Moreover, the proliferation of synthetic clothing fabrics like polyester and nylon exacerbates the issue of microplastic pollution. Studies show that 35% of microplastics found in the ocean result from washing clothes made of synthetic material. These fabrics shed microfibres during use and washing, which eventually find their way into water bodies, including oceans and freshwater sources. The persistence of microplastics in the environment not only causes ocean acidification and threatens marine biodiversity but also poses risks to human health. As these microfibres enter the food chain, they have the potential to accumulate toxins and harm marine life and, ultimately, human consumers. Thus, addressing water pollution from textile production and mitigating the spread of microplastics are critical steps towards ensuring the sustainability of the fashion industry and safeguarding water resources for future generations.

Global Fashion Agenda collaborate with The Microfibre Consortium  to ensure fibre fragmentation is considered within the wider sustainability agenda. The topic expertise of The Microfibre Consortium combined with Global Fashion Agenda’s unique ability to accelerate impact across industry stakeholders will ensure that the interconnectedness of fibre fragmentation to areas such as resource stewardship, a key priority of the GFA Monitor, is clearly understood. Therefore, microfibre pollution is not siloed as a standalone topic, but becomes integral to a range of efforts to improve industry practices

 

Despite the lack of transparency, insights from the Fashion Industry Target Consultation 2023 revealed promising progress in water stewardship targets within the fashion sector. Notably, 67% of respondents have set ambitious targets to implement water stewardship across the textile value chain by 2040, with 63% already measuring and reporting progress. However, only 36% of Fashion Industry Target Consultation brand respondents have reported that they have set targets towards the elimination of microfibre pollution across the textile value chain by 2025, almost half that of producers (63%). These statistics highlight both progress and areas for improvement in the industry’s efforts to address environmental concerns.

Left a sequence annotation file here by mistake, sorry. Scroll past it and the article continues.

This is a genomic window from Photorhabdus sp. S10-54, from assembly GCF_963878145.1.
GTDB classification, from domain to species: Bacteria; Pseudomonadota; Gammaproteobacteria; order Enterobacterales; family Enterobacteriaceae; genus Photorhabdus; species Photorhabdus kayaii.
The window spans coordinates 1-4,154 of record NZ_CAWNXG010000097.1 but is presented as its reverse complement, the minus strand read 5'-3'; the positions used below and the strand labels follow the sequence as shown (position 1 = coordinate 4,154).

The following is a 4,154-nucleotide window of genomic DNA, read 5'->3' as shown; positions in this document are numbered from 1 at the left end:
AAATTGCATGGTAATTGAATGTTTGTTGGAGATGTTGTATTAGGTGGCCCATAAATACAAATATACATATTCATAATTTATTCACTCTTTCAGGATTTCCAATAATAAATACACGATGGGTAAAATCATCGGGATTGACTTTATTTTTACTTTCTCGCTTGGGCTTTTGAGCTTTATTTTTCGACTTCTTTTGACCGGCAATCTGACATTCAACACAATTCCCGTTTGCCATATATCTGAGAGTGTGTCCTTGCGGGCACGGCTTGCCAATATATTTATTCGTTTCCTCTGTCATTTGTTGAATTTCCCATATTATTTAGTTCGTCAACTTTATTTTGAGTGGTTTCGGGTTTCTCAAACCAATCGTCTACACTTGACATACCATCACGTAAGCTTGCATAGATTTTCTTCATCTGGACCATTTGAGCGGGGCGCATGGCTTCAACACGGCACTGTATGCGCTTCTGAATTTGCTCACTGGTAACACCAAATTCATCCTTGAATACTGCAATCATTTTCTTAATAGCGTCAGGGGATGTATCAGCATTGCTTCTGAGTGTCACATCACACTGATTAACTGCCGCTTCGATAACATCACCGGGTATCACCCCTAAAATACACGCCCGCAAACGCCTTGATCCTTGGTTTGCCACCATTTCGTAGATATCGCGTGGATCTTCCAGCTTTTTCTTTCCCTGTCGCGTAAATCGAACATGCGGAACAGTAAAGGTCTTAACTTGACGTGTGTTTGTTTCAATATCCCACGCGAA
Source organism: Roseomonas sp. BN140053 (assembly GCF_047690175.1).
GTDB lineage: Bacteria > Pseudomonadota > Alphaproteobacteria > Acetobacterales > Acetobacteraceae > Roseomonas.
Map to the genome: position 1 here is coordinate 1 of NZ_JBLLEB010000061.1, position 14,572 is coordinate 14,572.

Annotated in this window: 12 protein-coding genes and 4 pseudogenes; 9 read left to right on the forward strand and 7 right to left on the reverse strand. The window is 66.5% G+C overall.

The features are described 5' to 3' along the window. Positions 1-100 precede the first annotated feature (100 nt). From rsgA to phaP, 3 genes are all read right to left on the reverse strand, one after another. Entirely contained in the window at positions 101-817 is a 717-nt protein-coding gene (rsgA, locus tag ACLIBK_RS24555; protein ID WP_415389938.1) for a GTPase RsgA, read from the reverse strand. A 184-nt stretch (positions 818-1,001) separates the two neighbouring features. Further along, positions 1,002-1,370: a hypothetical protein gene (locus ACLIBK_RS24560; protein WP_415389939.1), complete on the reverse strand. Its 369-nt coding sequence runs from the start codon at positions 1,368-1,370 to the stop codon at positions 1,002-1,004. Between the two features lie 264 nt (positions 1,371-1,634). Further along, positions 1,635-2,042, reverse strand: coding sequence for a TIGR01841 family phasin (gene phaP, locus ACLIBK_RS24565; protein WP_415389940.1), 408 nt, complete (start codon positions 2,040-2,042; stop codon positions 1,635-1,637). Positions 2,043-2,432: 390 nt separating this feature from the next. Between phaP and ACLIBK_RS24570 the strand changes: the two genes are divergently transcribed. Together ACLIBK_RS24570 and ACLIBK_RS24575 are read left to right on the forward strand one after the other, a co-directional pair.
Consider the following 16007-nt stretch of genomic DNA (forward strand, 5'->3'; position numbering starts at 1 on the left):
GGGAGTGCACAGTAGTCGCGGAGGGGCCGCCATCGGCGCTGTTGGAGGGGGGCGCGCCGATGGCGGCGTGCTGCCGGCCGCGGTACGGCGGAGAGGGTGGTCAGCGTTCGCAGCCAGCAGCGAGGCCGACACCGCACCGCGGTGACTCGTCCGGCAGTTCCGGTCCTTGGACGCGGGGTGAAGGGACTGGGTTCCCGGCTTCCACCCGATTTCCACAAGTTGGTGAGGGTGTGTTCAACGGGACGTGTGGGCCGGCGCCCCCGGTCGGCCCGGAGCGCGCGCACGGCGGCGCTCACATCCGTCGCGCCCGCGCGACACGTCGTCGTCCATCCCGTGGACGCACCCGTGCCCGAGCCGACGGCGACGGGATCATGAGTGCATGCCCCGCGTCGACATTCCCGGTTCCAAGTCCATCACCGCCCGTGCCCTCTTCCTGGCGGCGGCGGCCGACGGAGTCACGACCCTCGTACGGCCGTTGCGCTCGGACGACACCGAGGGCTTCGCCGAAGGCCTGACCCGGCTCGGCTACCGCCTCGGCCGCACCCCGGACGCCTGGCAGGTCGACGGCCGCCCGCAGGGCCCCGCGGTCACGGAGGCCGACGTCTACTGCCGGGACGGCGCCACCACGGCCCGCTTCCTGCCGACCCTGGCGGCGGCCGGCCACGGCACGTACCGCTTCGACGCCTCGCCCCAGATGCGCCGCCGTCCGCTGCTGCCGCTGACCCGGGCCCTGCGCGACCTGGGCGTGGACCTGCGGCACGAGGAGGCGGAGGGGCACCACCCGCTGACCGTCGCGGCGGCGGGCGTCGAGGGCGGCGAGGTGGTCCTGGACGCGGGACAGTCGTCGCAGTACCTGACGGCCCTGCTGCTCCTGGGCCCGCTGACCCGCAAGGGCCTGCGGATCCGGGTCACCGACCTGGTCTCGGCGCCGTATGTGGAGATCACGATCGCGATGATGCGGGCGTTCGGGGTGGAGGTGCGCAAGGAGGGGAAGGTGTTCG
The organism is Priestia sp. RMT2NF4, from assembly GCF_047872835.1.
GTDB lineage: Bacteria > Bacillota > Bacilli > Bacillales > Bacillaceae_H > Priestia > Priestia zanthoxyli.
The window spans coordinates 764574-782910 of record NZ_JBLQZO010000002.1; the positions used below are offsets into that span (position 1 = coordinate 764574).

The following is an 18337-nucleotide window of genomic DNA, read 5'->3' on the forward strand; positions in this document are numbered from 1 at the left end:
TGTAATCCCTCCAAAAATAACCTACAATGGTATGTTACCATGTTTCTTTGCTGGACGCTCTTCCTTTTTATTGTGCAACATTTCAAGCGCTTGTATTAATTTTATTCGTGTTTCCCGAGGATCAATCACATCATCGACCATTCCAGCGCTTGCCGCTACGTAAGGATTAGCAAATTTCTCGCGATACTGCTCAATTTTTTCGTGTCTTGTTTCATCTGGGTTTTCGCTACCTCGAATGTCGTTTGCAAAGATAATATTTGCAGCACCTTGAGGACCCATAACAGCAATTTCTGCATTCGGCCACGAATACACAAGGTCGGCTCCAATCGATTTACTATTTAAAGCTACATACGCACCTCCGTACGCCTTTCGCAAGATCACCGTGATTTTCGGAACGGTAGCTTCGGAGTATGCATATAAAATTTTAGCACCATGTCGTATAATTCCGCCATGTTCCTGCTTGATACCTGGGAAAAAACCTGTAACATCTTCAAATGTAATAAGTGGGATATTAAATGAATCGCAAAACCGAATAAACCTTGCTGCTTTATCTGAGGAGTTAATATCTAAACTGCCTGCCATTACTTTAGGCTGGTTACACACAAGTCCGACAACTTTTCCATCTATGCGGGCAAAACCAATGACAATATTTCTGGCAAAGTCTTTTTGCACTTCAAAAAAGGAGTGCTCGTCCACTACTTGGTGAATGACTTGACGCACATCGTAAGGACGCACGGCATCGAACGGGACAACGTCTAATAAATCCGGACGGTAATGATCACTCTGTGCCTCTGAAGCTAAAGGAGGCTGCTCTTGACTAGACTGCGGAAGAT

As highlighted in the GFA Monitor 2023‘s chapter on ‘Resource Stewardship,’ the fashion industry can take significant steps to mitigate shared water risks and contribute to positive basin outcomes across the global garment value chain. By adopting a context-driven approach, engaging stakeholders across the entire value chain, and developing strategies to mitigate microfibre pollution, the industry can drive positive change. Explore comprehensive solutions in the GFA Monitor 2023 to learn more and take actionable steps toward sustainable water management in the fashion industry.

 

Amid growing recognition of water sustainability issues, the European Commission has been exploring policy avenues to address challenges across sectors, including fashion. The Call for an EU Blue Deal issued by the Economic and Social Committee, advocates for measures like water consumption labels and transitioning to a circular water economy. Additionally, President Ursula Von der Leyen’s announced Water Resilience Initiative aims to address water access while tackling climate-related risks. However, the initiative faced an unexpected delay following lobbying efforts from agricultural and industrial sectors. Originally scheduled for presentation on March 12th, the initiative’s withdrawal from the agenda highlights the challenges of implementing comprehensive environmental policies amidst competing interests and has sparked criticism from environmental NGOs, emphasizing the urgency of maintaining momentum in water resilience policymaking.